The Southwest Chief (formerly the Southwest Limited and Super Chief) is a passenger train operated by Amtrak on a 2,265-mile (3,645 km) route through the Midwestern and Southwestern United States. It runs between Chicago, Illinois, and Los Angeles, California, passing through Illinois, Iowa, Missouri, Kansas, Colorado, New Mexico, Arizona, and California. Amtrak bills the route as one of its most scenic, with views of the Painted Desert and the Red Cliffs of Sedona and the plains of Iowa, Kansas, and Colorado. According to Amtrak, it affords views that are not possible while traveling along interstate highways.


The Southwest Chief is the successor to the Super Chief, inaugurated in 1936 as the flagship train of the Atchison, Topeka, and Santa Fe Railway. For most of its existence, it was “all-Pullman,” carrying sleeping cars only. The Santa Fe merged the Super Chief with its all-coach counterpart, the El Capitan, in 1958. The merged train was known as the Super Chief/El Capitan but retained the train numbers used by the Super Chief, 17 westbound and 18 eastbound.

Amtrak retained the Super Chief/El Capitan after taking over passenger rail service in 1971. During the summer of 1972, the Chief was complimented by the Chief, reviving the name of another notable Chicago-Los Angeles sleeper operated by the Santa Fe. Amtrak dropped the El Capitan half in 1973. Then in March 1974, Santa Fe forced Amtrak to discontinue using the Chief brand on its former trains because of a perceived decline in quality after the Amtrak takeover. The train was renamed Southwest Limited on March 7. After subsequent improvements, Santa Fe allowed Amtrak to change its name to the Southwest Chief on October 28, 1984.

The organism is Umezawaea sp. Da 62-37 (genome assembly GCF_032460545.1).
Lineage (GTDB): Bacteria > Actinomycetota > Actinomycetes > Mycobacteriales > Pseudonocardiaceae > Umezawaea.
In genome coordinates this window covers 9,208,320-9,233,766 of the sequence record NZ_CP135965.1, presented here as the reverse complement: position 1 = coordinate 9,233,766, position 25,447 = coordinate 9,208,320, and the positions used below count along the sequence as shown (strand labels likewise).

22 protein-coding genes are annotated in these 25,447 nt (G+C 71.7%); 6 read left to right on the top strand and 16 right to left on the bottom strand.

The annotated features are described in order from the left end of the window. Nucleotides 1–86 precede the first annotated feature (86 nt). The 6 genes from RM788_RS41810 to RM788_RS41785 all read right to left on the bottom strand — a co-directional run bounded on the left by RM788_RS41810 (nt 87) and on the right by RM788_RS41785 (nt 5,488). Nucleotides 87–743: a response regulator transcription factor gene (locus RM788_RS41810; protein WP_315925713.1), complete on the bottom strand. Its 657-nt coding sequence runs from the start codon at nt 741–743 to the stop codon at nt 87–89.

Unique among all long-distance Superliner trains, the Southwest Chief is permitted to run up to 90 mph (145 km/h) along significant portions of the route because of the automatic train stop installed by the Atchison Topeka and Santa Fe Railway. Given Amtrak’s projected 41-hour travel time, the average speed is more than 55 mph (89 km/h), including stops. Volunteer Rangers with the Trails and Rails program from the National Park Service travel onboard during the spring and summer and provide a narrative between La Junta, Colorado, and Albuquerque, New Mexico. Starting in May 2013, Volunteer Rangers with Trails and Rails will also be on board, providing a narrative between Chicago and La Plata, Missouri. From June through August, the Southwest Chief is used by Boy Scouts traveling to and from Philmont Scout Ranch via the Raton station. During those months, Raton station is staffed by Amtrak employees and handles checked baggage. This route was one of five studied for possible performance improvements by Amtrak in FY 2012.